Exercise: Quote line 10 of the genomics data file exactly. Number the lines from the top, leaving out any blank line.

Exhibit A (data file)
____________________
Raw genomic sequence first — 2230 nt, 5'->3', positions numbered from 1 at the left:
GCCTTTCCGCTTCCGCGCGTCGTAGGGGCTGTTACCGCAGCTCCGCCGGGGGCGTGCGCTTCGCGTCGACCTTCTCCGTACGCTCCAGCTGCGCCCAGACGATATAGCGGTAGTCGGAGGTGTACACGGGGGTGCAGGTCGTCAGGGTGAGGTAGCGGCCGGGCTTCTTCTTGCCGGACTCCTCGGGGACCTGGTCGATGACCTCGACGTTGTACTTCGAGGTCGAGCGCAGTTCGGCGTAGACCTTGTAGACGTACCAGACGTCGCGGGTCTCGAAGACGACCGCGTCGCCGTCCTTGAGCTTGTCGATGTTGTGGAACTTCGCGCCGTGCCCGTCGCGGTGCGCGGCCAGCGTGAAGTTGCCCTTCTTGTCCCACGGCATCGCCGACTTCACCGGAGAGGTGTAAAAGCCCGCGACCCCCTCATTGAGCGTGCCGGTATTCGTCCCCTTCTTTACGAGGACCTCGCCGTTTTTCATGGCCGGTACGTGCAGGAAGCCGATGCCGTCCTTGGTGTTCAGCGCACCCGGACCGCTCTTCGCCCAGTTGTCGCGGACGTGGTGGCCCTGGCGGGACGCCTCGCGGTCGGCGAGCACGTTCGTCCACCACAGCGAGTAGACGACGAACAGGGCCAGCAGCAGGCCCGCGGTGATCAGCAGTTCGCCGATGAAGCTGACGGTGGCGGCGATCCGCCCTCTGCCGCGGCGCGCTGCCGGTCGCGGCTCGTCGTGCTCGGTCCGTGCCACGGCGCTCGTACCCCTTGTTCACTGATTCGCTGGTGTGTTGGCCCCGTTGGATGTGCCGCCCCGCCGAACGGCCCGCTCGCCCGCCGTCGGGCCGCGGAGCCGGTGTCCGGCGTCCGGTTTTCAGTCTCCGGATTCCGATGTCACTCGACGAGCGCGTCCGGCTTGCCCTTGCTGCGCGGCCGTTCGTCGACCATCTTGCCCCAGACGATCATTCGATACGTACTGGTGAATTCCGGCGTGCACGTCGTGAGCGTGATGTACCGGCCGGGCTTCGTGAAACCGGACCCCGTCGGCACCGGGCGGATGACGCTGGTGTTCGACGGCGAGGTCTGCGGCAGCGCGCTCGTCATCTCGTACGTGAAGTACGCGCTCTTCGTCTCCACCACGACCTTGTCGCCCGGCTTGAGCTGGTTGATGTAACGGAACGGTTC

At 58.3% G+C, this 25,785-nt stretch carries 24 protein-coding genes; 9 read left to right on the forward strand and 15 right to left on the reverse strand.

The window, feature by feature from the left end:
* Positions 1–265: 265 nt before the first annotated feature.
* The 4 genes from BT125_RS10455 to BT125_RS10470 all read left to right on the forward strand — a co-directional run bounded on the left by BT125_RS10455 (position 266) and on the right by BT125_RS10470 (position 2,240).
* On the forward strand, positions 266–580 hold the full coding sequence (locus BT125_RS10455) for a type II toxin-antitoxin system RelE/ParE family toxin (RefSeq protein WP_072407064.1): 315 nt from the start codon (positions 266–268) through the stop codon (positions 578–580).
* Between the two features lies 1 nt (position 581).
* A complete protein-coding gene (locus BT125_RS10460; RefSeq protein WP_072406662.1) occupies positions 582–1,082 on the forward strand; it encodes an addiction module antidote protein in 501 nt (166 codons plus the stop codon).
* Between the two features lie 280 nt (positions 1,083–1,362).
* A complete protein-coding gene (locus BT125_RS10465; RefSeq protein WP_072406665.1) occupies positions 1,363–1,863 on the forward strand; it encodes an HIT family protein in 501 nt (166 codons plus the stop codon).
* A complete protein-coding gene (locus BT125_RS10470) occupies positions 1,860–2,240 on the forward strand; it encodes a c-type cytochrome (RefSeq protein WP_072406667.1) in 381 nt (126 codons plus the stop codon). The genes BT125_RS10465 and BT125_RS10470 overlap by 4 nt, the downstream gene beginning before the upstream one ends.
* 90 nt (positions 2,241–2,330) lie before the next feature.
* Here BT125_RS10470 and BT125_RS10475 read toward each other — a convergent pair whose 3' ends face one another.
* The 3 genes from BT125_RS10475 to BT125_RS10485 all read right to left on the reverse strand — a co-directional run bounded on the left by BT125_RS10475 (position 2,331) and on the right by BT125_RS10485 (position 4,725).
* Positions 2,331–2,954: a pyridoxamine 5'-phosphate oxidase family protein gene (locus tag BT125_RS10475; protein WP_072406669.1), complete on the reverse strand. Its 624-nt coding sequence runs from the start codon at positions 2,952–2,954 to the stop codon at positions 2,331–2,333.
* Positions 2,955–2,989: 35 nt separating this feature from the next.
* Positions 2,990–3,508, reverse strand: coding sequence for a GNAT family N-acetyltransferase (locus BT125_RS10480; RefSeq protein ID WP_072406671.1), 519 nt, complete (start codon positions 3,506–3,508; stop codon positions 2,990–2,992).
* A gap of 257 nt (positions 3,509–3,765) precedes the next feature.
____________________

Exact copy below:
* Between the two features lie 280 nt (positions 1,083–1,362).